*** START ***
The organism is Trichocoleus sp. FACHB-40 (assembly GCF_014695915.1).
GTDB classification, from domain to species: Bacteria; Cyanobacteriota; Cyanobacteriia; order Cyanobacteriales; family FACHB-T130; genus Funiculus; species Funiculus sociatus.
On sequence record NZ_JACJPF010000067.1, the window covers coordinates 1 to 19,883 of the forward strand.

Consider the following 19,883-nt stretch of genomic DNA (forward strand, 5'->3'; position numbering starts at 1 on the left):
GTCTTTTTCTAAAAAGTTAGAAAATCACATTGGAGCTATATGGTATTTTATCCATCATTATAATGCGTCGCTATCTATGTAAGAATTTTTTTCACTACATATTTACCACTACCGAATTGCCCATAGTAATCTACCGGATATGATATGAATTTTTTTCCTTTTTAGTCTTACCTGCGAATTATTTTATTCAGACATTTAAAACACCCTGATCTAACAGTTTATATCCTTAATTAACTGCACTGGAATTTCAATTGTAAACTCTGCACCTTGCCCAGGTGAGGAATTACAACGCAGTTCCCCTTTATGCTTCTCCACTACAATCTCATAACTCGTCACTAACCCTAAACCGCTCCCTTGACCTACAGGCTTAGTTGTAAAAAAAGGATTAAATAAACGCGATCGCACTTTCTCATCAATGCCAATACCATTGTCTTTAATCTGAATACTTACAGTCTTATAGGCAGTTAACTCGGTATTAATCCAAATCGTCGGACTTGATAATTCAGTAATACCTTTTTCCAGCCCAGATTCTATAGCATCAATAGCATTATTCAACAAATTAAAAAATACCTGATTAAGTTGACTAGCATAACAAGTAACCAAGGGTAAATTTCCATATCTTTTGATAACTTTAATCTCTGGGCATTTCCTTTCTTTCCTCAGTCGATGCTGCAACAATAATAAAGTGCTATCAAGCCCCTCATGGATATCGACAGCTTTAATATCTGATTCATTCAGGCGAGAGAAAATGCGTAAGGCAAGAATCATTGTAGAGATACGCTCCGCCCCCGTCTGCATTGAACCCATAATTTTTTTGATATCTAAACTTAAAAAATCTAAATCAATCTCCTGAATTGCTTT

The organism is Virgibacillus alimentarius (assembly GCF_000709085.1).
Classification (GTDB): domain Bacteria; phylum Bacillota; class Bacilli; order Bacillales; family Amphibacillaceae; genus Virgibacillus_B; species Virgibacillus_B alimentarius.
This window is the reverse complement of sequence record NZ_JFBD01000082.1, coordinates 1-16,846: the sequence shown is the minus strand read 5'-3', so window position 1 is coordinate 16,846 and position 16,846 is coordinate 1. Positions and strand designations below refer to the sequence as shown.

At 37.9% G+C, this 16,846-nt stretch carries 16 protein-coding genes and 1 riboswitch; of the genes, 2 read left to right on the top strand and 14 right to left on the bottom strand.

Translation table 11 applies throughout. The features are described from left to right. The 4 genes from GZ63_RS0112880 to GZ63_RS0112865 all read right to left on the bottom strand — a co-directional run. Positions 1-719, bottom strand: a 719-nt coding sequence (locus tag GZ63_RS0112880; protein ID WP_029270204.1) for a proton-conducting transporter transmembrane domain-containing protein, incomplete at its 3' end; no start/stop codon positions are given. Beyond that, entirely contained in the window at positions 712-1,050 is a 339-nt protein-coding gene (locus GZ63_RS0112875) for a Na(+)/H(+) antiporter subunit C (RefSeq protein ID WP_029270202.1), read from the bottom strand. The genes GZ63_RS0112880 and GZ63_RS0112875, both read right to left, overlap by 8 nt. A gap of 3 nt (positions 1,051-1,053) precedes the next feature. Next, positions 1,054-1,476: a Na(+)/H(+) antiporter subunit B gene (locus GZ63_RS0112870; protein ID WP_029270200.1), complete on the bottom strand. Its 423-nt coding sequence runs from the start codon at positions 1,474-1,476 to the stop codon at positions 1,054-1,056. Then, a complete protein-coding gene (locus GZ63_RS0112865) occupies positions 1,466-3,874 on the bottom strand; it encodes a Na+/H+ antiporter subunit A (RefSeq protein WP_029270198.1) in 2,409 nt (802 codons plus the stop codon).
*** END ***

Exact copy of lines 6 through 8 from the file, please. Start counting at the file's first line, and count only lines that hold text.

The organism is Virgibacillus alimentarius (assembly GCF_000709085.1).
Classification (GTDB): domain Bacteria; phylum Bacillota; class Bacilli; order Bacillales; family Amphibacillaceae; genus Virgibacillus_B; species Virgibacillus_B alimentarius.
This window is the reverse complement of sequence record NZ_JFBD01000082.1, coordinates 1-16,846: the sequence shown is the minus strand read 5'-3', so window position 1 is coordinate 16,846 and position 16,846 is coordinate 1. Positions and strand designations below refer to the sequence as shown.